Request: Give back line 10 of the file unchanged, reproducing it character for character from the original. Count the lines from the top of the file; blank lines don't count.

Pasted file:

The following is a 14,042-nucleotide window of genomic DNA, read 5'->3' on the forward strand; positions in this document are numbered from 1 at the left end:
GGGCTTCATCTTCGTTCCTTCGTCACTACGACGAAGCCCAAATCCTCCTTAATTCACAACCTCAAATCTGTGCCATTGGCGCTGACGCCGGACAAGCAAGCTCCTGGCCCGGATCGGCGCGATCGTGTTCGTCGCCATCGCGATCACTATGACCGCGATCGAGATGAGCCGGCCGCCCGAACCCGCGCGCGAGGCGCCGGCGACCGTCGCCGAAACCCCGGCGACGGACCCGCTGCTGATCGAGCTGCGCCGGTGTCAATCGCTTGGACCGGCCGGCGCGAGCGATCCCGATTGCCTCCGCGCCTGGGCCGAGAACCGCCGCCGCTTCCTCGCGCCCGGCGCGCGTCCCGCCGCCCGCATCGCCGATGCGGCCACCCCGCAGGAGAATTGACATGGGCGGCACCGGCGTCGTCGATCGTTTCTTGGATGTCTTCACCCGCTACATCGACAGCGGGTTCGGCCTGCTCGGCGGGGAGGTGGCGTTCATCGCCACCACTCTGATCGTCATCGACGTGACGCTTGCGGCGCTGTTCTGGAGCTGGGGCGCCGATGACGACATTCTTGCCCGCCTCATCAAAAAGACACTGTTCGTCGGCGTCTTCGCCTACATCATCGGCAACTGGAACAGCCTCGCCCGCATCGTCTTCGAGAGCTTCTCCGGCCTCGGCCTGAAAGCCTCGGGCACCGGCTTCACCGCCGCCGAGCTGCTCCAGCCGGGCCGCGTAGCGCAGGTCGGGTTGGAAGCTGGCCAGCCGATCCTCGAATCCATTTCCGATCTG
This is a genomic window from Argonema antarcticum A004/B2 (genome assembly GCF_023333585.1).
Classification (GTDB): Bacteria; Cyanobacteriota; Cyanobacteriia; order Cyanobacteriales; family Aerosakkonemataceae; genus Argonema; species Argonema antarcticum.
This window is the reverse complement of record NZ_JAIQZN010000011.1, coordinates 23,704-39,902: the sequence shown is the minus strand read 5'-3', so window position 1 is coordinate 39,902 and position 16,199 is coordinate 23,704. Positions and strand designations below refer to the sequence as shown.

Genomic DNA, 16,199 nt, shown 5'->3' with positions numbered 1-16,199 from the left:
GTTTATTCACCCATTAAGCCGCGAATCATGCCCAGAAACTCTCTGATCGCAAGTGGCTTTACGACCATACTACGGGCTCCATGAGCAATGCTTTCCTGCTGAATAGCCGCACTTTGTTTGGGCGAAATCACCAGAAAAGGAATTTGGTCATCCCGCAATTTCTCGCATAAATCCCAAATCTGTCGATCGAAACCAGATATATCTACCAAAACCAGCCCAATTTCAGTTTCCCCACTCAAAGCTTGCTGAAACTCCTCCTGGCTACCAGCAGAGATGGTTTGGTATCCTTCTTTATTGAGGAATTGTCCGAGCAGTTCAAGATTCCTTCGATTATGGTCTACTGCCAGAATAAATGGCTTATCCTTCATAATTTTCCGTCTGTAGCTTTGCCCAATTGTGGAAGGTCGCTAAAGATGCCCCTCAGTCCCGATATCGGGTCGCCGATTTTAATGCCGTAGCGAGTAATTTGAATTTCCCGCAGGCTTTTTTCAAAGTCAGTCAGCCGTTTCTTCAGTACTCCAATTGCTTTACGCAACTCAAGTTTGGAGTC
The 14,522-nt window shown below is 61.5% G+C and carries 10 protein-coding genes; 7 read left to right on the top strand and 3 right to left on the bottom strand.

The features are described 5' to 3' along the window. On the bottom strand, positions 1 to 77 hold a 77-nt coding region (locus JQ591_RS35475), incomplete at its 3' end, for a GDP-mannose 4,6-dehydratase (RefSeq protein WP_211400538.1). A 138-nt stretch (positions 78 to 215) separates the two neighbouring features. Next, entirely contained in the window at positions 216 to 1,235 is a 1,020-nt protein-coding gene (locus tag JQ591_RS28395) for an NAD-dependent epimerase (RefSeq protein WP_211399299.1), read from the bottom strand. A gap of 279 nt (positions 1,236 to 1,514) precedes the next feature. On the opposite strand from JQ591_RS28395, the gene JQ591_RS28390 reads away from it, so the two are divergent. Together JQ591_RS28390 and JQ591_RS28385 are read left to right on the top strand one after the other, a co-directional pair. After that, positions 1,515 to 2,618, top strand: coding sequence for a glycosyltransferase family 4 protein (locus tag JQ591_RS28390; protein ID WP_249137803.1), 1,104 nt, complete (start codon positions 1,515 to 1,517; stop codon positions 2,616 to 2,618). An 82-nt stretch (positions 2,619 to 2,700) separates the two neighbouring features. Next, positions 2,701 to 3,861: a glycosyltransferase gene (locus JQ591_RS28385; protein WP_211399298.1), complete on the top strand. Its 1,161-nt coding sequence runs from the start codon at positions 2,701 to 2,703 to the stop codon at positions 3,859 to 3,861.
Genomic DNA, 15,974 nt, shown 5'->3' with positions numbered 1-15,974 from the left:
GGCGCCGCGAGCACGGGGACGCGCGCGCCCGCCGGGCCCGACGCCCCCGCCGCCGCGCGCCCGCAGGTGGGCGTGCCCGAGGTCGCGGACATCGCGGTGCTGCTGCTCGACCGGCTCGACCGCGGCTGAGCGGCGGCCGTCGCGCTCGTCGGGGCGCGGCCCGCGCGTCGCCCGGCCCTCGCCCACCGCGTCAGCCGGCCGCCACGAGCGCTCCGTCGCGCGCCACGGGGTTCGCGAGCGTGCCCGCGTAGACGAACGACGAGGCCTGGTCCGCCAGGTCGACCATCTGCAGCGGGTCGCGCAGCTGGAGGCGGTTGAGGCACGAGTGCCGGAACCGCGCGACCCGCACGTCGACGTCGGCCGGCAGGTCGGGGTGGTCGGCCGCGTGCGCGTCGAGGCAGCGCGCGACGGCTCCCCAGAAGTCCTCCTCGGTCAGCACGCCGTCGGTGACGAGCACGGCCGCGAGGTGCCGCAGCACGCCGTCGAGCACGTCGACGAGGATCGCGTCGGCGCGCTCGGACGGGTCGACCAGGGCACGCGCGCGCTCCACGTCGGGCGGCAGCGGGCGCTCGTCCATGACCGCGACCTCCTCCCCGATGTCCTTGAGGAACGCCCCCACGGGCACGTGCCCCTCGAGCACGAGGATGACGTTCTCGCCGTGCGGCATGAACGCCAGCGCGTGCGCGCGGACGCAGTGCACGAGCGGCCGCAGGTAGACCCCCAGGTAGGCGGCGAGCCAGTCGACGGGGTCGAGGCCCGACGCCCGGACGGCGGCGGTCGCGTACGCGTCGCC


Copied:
Genomic DNA, 15,974 nt, shown 5'->3' with positions numbered 1-15,974 from the left: